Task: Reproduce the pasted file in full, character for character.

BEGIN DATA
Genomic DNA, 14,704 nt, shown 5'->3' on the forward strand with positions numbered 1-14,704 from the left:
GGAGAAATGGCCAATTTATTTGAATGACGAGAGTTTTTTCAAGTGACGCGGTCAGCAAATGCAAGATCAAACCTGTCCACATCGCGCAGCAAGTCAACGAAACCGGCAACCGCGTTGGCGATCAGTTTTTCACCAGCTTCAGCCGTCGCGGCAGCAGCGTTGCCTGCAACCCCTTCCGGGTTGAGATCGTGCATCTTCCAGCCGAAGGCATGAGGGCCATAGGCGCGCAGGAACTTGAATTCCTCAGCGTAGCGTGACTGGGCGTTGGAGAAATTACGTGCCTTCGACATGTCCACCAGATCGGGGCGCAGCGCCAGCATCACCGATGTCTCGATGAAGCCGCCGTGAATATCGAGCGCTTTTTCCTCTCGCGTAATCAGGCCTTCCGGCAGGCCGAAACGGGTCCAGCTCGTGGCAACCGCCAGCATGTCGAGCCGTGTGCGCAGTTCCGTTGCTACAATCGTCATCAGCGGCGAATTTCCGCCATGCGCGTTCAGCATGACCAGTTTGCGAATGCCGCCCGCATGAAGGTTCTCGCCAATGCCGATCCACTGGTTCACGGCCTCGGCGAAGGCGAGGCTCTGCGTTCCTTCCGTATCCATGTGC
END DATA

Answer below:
Genomic DNA, 14,704 nt, shown 5'->3' on the forward strand with positions numbered 1-14,704 from the left:
GGAGAAATGGCCAATTTATTTGAATGACGAGAGTTTTTTCAAGTGACGCGGTCAGCAAATGCAAGATCAAACCTGTCCACATCGCGCAGCAAGTCAACGAAACCGGCAACCGCGTTGGCGATCAGTTTTTCACCAGCTTCAGCCGTCGCGGCAGCAGCGTTGCCTGCAACCCCTTCCGGGTTGAGATCGTGCATCTTCCAGCCGAAGGCATGAGGGCCATAGGCGCGCAGGAACTTGAATTCCTCAGCGTAGCGTGACTGGGCGTTGGAGAAATTACGTGCCTTCGACATGTCCACCAGATCGGGGCGCAGCGCCAGCATCACCGATGTCTCGATGAAGCCGCCGTGAATATCGAGCGCTTTTTCCTCTCGCGTAATCAGGCCTTCCGGCAGGCCGAAACGGGTCCAGCTCGTGGCAACCGCCAGCATGTCGAGCCGTGTGCGCAGTTCCGTTGCTACAATCGTCATCAGCGGCGAATTTCCGCCATGCGCGTTCAGCATGACCAGTTTGCGAATGCCGCCCGCATGAAGGTTCTCGCCAATGCCGATCCACTGGTTCACGGCCTCGGCGAAGGCGAGGCTCTGCGTTCCTTCCGTATCCATGTGC